Islamabad [Pakistan], November 3 (ANI): The sophisticated system of education in Pakistan for women is still an elusive dream as the government has been negligent in making relevant arrangements that can close the gender gap with significant improvements. Experts believed that the widespread poverty and unsafe social environment also create hindrances for women to seek education and gain financial security, Daily Times reported.
The experts said that women couldn’t access education or also could not access their free will and choices of life because of the widespread poverty and unsafe social environment. These issues create hindrances for women to step out, seek education and gain financial security.
Pakistan has still made no progress since its last year’s Global Gender Gap Index report as in this year, the country ranked the second-worst country in terms of gender parity. Pakistan ranked 145 out of 146 states in the Global Gender Gap Index. Last year, Pakistan ranked 153rd out of 156 countries on the index.
The patriarchal nature of the society and regressive cultural norms in Pakistan has led the country to stand in the second last position. In Pakistan, a woman is not given equal access to education, health, and other economic opportunities as she is considered to be a weak segment of society that should not be given the liberty to exercise her free will and choices in life, reported Daily Times.
In the Global Gender Gap Report which was released by World Economic Forum, Pakistan is placed in the 145th spot in a survey of 146 countries.
As per the statistics, Pakistan has 107 million women and the country closed at 56.4 per cent in the report’s gender gap index. The report observed, “this is the highest overall level of parity Pakistan has posted” since the launch of the global gender gap report by WEF in 2006.
Meanwhile, the report titled “25 Million Broken Promises” by Alif Ailan (an alliance that works for education reform) informed that there are currently 25.02 million boys and girls between the ages of 5 and 16 who are not in school. It has been observed that among these children, 13.7 million (55 per cent) were school girls and 11.4 million (45 per cent) were school boys.
This report suggests that boys were given more preference over girls in terms of education. Roshaneh Zafar, founder and managing director of Kashf foundation complained about the low literacy rates of women in the country. “The perceptions that investing in girls’ education does not result in the economic uplift of families deter parents from sending girls to school”, she said. She further added that there is a need to raise awareness of the importance of educating women and girls and the positive results it brings to women and their families.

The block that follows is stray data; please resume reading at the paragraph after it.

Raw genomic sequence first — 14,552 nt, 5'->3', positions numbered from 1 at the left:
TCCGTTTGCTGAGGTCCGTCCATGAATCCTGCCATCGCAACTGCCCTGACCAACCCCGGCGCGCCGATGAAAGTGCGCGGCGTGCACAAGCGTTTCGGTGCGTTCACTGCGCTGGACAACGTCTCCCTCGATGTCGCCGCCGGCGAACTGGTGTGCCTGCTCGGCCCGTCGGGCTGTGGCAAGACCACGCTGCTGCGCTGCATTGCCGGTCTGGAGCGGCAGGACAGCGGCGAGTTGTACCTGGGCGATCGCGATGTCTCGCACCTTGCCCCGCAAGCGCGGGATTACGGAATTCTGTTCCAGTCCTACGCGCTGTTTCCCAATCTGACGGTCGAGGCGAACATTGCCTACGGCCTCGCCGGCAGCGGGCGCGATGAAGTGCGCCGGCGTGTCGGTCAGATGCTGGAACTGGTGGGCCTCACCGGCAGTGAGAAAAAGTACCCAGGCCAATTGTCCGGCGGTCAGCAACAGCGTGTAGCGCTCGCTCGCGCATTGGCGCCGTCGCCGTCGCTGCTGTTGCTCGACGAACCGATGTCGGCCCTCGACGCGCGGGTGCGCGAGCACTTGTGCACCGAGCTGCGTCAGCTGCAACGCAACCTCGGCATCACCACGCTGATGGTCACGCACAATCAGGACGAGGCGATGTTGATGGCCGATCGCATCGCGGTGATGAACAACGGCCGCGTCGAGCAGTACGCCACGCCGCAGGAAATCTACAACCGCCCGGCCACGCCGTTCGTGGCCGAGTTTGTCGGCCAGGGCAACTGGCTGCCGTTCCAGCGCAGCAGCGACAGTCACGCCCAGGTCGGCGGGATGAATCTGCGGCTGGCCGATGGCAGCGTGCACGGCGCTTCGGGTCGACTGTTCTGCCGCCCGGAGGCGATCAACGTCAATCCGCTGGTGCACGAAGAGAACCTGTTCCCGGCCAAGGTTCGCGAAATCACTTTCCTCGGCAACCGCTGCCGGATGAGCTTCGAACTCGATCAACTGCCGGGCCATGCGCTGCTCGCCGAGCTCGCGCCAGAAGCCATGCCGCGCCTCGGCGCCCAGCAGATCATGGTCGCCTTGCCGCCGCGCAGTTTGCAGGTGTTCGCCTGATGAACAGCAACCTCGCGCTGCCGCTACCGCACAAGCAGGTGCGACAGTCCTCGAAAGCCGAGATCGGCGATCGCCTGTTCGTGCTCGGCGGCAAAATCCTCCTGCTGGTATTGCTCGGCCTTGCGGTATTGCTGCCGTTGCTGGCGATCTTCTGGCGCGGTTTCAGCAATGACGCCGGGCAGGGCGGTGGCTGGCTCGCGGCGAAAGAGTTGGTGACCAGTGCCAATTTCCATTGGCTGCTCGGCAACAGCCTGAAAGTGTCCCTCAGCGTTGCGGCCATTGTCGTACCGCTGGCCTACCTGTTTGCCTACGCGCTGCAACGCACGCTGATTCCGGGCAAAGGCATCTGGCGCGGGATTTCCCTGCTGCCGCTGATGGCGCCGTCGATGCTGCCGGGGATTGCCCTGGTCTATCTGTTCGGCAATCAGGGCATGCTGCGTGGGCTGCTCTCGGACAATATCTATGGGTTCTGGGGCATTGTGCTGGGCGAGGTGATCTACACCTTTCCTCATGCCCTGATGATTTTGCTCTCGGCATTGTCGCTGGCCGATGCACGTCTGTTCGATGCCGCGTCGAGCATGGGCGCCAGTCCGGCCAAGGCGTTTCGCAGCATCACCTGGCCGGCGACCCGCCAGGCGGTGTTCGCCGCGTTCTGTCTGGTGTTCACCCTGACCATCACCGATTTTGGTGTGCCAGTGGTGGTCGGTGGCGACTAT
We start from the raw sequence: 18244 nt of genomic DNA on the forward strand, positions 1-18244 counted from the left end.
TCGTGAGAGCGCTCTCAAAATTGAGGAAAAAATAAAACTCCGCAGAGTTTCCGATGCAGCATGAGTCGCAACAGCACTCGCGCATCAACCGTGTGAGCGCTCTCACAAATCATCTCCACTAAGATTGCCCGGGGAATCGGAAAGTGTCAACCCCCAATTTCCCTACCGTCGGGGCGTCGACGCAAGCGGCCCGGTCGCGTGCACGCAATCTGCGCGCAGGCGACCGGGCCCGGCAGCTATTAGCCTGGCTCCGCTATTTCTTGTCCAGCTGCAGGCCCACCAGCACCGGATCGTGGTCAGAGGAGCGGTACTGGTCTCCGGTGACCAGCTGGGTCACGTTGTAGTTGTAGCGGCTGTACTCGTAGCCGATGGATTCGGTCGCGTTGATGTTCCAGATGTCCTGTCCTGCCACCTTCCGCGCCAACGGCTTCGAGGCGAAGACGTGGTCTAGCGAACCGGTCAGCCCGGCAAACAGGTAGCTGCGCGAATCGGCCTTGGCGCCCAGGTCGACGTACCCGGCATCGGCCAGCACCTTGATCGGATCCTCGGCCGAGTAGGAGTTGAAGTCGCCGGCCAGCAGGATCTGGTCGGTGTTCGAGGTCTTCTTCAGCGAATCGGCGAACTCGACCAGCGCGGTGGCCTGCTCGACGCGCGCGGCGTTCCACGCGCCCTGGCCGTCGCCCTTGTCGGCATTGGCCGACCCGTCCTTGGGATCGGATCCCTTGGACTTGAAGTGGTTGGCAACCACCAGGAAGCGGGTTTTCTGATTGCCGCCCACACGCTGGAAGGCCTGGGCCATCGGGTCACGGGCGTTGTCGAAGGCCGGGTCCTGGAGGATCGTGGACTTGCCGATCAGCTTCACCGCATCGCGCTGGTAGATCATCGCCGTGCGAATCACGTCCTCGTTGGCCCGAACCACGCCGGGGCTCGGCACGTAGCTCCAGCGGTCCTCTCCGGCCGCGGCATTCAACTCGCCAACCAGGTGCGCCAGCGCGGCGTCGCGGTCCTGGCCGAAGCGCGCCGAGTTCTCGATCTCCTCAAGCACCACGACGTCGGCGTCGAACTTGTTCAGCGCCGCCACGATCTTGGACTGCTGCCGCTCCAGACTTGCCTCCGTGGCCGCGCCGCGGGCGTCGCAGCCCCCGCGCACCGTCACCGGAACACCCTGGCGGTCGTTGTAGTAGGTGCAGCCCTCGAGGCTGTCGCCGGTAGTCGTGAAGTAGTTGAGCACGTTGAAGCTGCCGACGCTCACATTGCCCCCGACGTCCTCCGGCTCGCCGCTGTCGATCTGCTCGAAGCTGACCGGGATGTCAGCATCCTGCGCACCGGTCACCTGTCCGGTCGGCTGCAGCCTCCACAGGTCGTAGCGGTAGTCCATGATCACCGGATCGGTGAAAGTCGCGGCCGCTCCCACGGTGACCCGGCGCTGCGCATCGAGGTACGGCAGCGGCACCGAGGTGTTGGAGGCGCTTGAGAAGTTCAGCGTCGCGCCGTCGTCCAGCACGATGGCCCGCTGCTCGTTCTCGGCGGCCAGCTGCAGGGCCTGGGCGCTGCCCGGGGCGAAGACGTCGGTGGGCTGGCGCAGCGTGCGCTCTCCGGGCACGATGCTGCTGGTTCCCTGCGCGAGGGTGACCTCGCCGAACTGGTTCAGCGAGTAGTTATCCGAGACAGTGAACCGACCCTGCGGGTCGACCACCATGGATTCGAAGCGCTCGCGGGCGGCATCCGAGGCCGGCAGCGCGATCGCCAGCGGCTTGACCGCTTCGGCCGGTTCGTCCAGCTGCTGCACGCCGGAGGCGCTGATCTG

And the disparity is not limited to education only, the same thing was seen in the health sector as well. The WHO report revealed that girls are at higher risk of death at 68 per cent compared to 57 per cent of boys. There is an evident gender bias present in the availability of social determinants of health, and relevant health facilities including access to safe drinking water, according to Daily Times.
“Huge health disparities exist within and between the provinces along the lines of class, rural-urban divide, gender, caste, and religion. With increasing poverty and high unemployment, people’s purchasing power with regards to healthcare is diminishing fast”, states the report.
Looking at the situation, the experts gave some suggestions where they said that Pakistan can put the entire focus on making women economically empowered. The informal economy should be regularized keeping the center, and the provision of economic opportunities to women can also bring fruitful results to the country’s economy. Those areas where women can easily participate in making themselves independent should be made convenient for them to adopt so that they can make good use of such opportunities.
Experts also said that women who want to be entrepreneurs but do not have financial support should be provided soft loans by the government so that they can establish their businesses with convenience, according to Daily Times.
According to the Daily Times citing experts that the education gap should be abridged so that men and women receive the same levels of learning. Technical skills, apart from higher education, should be imparted to women that can open all sorts of avenues for women to choose and compete. A sophisticated system of education in Pakistan for women remains an elusive dream. Neither the society supports it nor does there the government make arrangements to improve the access and standards of education. According to UNICEF, almost 22.8 million children aged 5-16 are out of school and around 60 per cent of them are females. Given the patriarchal norms being dominant in Pakistan’s society, people feel reluctant in investing in the education of a female child. Local schools emphasizing females, and their well-being during learning should be opened up by the government.
Experts further suggested that the gender disparity can also be reduced if every female gets the required health benefits equivalent to their male counterparts. Women are more susceptible to exposure to various diseases, which makes it quite convincing that they need better health conditions and services. There should be proper health care units and advanced hospitals with full provision of medical facilities. Lady doctors and female attendants should also be deployed to facilitate female patients. Aiding in improving maternal health should be the biggest concern of authorities. Fifth, developing a safe environment for women to move in society, learn and grow economically is the most important step in this direction, reported Daily Times. (ANI)